Acid rain is a worldwide problem that concerns scientists and the public. Acid rain is caused by burning fossil fuels. The worst acid rain comes from sulfur dioxide, which is a byproduct of burned coal. When coal is used in large power plant boilers, it emits sulfur, which is carried thousand of miles by the wind. Sulfur dioxide undergoes a chemical change to create sulfur trioxide, which, when mixed with water, becomes highly toxic sulfuric acid. This acid can upset the ecosystem and poison water and soil. Because acid rain knows no borders, it is a global problem. (98 words)

Succinct Summaries Exercise

Succinct Summaries Solution

*From Writer’s Inc.

Intended for classroom use only–posting or wide distribution with authors’ permission only (c) The Guffey Team, 2018

Uncovering Cover Letters

Some hiring experts say candidates should not apply for a position if they do not send a cover letter with their résumé. Writing effective cover letters that detail qualifications for a specific job requires awareness of the dos and don’ts hiring managers look for in these persuasive requests.

Good cover letters have the following characteristics:

  • Address the reader.
  • Name the job title.
  • Promote the applicant using examples of experience and education as they pertain to specifics named in the job ad.
  • Target and tailor the letter to a specific job.
  • Make it easy for reader to respond by providing contact information.
  • Ask for an interview.
  • Refer to an attached résumé.
  • Avoid errors in spelling, grammar, and formatting.
  • Concentrate on the organization’s needs instead of the writer’s.

Task: Read the following cover letter and list its weaknesses. Your instructor may ask you to revise this letter before showing you an improved version.


To Whom It May Concern:

I saw your accounting associate position listing yesterday and would like to apply right away. It would be so exiting to work for your esteemed firm! This position would really give me much needed real-world experience and help me become a CPA.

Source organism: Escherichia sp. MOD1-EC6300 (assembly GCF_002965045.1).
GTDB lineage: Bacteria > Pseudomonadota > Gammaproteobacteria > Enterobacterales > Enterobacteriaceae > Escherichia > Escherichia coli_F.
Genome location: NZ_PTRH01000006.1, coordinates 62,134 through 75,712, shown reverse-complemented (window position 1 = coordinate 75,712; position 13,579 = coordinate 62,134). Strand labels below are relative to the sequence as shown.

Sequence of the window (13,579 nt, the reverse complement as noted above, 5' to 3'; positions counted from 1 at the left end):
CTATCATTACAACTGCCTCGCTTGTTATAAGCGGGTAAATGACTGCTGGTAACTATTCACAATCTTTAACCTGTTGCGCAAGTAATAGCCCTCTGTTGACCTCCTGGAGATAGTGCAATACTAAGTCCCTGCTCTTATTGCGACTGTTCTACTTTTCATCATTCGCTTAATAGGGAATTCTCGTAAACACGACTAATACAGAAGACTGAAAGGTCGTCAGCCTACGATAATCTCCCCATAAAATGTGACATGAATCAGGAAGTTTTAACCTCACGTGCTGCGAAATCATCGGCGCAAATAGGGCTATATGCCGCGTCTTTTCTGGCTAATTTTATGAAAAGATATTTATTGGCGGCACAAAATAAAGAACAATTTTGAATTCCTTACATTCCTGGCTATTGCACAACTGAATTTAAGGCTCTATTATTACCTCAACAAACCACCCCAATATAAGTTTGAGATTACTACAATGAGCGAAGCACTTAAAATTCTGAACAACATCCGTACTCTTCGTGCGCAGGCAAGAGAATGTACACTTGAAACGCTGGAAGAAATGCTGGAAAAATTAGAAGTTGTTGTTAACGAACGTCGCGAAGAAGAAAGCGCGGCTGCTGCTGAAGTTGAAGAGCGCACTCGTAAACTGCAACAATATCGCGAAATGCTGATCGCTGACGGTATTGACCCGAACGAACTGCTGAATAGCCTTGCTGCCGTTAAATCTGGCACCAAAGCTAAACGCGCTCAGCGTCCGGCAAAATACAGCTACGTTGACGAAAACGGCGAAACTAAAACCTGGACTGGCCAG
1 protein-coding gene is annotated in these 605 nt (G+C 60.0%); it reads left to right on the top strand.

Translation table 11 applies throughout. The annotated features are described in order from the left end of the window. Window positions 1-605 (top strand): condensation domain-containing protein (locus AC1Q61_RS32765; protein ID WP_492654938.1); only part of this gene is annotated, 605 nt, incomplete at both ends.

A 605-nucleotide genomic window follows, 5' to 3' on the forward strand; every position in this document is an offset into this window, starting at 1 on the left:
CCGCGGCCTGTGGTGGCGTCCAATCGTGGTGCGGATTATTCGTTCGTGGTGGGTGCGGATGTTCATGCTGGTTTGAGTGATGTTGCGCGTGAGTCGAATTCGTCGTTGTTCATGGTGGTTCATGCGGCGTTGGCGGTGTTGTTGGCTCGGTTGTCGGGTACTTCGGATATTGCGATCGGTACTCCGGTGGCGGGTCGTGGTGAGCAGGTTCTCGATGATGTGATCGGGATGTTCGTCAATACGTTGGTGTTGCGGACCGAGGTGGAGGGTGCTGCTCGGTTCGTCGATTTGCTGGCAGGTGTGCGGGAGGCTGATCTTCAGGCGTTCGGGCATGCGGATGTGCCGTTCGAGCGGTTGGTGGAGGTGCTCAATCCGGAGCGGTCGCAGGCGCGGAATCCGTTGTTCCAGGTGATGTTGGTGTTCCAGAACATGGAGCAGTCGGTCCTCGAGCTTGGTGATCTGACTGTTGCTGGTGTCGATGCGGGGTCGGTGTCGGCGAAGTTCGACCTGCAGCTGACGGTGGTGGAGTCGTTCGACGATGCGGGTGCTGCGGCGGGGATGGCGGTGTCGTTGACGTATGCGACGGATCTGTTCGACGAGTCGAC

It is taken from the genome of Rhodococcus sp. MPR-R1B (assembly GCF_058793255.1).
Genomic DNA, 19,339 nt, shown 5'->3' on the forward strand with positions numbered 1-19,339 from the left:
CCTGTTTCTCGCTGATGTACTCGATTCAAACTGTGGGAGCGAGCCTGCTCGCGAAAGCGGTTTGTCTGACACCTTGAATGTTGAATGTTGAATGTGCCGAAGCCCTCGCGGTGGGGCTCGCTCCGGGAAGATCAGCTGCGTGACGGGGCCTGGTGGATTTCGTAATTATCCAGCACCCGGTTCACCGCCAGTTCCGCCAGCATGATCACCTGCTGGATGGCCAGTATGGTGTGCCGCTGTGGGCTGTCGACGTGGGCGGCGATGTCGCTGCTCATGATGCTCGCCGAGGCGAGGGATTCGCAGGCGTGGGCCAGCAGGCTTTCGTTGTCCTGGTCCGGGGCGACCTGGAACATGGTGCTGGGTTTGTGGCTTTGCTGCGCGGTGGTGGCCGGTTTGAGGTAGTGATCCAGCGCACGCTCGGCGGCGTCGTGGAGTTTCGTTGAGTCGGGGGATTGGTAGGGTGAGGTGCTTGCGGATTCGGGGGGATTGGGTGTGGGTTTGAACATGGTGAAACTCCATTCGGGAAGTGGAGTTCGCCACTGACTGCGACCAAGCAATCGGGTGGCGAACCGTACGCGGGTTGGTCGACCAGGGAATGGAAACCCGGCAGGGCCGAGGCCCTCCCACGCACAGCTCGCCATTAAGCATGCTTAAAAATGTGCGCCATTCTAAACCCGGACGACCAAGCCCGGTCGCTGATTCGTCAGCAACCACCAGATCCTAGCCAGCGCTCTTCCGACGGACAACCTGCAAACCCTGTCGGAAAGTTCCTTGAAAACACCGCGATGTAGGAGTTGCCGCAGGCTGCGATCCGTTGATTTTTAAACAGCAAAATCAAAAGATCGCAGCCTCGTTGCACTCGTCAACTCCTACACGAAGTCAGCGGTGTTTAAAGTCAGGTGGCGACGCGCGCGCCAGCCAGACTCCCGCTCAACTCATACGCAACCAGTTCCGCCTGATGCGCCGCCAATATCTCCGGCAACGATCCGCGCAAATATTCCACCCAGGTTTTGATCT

I have all the qualifications you require in your add and more. I am a senior at Colorado State University-Pueblo and an Accounting major (with a minor in Finance) and have completed 64 units of upper-level course work. Accounting and Finance are my passion and I want to become a CPA and a financial advisor. I have taken eight courses in accounting and now work as a part-time financial advisor with Primerica Financial Services in Pueblo. I should also tell you that I was at Target for four years. I learned alot, but my heart is in accounting and finance.

I am a team player, a born leader, motivated, reliable, and I show excellent composure in stressful situations, for example, when customers complain. I put myself through school and always carry at least 12 units while working part time.

You will probably agree that I am a good candidate for your accounting position, which I understand should start about July 1. I feel that my motivation, passion, and strong people skills will serve your company well.

Sincerely,

Camille Montano


Letter’s Weaknesses

  1. Fails to use the receiver’s name in the salutation.
  2. Neglects to identify the position title and specifically where the announcement appeared.
  3. Fails to back up assertions with evidence of qualifications.
  4. Offers little to show how her qualifications fill the position requirements.
  5. Fails to promote her experience and special skills.
  6. Overworks the pronoun I. Nearly every sentence begins with
  7. Fails to refer to her résumé, and does not request an interview.
  8. Does not make it easy for the reader to respond.
  9. Has several typographical, punctuation, and spelling errors.